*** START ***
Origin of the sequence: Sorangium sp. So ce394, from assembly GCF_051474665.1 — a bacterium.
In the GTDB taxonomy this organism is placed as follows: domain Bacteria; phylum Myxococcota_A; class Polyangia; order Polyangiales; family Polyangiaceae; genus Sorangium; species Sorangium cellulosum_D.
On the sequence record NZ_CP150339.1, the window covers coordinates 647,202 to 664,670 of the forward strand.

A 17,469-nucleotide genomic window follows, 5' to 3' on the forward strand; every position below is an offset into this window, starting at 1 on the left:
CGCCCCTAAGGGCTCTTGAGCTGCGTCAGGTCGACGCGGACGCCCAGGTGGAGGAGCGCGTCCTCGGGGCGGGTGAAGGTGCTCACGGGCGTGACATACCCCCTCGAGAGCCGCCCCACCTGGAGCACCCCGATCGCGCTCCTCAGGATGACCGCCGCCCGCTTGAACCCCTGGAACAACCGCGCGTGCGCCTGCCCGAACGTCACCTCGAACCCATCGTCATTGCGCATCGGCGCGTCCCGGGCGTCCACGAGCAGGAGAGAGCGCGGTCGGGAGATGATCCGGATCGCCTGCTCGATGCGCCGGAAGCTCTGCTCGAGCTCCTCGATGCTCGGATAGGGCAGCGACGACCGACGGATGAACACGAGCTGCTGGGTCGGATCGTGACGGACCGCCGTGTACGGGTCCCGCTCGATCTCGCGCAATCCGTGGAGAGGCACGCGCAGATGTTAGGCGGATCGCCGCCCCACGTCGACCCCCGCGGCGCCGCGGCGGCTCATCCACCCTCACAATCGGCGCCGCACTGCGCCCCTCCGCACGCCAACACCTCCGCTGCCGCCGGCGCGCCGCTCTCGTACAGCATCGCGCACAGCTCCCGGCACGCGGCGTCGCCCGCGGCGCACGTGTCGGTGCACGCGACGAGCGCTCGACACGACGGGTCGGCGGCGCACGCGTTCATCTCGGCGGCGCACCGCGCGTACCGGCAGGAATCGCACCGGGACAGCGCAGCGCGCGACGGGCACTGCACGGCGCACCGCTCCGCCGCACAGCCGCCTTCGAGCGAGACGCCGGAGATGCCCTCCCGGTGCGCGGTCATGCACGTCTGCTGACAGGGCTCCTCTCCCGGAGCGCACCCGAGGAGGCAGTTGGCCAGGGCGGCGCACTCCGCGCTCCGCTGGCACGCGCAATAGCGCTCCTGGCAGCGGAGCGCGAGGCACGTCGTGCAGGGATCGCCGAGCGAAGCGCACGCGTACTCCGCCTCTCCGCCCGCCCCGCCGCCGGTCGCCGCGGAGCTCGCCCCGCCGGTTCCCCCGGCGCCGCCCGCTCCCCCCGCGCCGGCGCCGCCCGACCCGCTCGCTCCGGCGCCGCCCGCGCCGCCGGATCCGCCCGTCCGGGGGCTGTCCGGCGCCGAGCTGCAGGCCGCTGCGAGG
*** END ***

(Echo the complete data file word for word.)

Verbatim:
Origin of the sequence: Sorangium sp. So ce394, from assembly GCF_051474665.1 — a bacterium.
In the GTDB taxonomy this organism is placed as follows: domain Bacteria; phylum Myxococcota_A; class Polyangia; order Polyangiales; family Polyangiaceae; genus Sorangium; species Sorangium cellulosum_D.
On the sequence record NZ_CP150339.1, the window covers coordinates 647,202 to 664,670 of the forward strand.

A 17,469-nucleotide genomic window follows, 5' to 3' on the forward strand; every position below is an offset into this window, starting at 1 on the left:
CGCCCCTAAGGGCTCTTGAGCTGCGTCAGGTCGACGCGGACGCCCAGGTGGAGGAGCGCGTCCTCGGGGCGGGTGAAGGTGCTCACGGGCGTGACATACCCCCTCGAGAGCCGCCCCACCTGGAGCACCCCGATCGCGCTCCTCAGGATGACCGCCGCCCGCTTGAACCCCTGGAACAACCGCGCGTGCGCCTGCCCGAACGTCACCTCGAACCCATCGTCATTGCGCATCGGCGCGTCCCGGGCGTCCACGAGCAGGAGAGAGCGCGGTCGGGAGATGATCCGGATCGCCTGCTCGATGCGCCGGAAGCTCTGCTCGAGCTCCTCGATGCTCGGATAGGGCAGCGACGACCGACGGATGAACACGAGCTGCTGGGTCGGATCGTGACGGACCGCCGTGTACGGGTCCCGCTCGATCTCGCGCAATCCGTGGAGAGGCACGCGCAGATGTTAGGCGGATCGCCGCCCCACGTCGACCCCCGCGGCGCCGCGGCGGCTCATCCACCCTCACAATCGGCGCCGCACTGCGCCCCTCCGCACGCCAACACCTCCGCTGCCGCCGGCGCGCCGCTCTCGTACAGCATCGCGCACAGCTCCCGGCACGCGGCGTCGCCCGCGGCGCACGTGTCGGTGCACGCGACGAGCGCTCGACACGACGGGTCGGCGGCGCACGCGTTCATCTCGGCGGCGCACCGCGCGTACCGGCAGGAATCGCACCGGGACAGCGCAGCGCGCGACGGGCACTGCACGGCGCACCGCTCCGCCGCACAGCCGCCTTCGAGCGAGACGCCGGAGATGCCCTCCCGGTGCGCGGTCATGCACGTCTGCTGACAGGGCTCCTCTCCCGGAGCGCACCCGAGGAGGCAGTTGGCCAGGGCGGCGCACTCCGCGCTCCGCTGGCACGCGCAATAGCGCTCCTGGCAGCGGAGCGCGAGGCACGTCGTGCAGGGATCGCCGAGCGAAGCGCACGCGTACTCCGCCTCTCCGCCCGCCCCGCCGCCGGTCGCCGCGGAGCTCGCCCCGCCGGTTCCCCCGGCGCCGCCCGCTCCCCCCGCGCCGGCGCCGCCCGACCCGCTCGCTCCGGCGCCGCCCGCGCCGCCGGATCCGCCCGTCCGGGGGCTGTCCGGCGCCGAGCTGCAGGCCGCTGCGAGG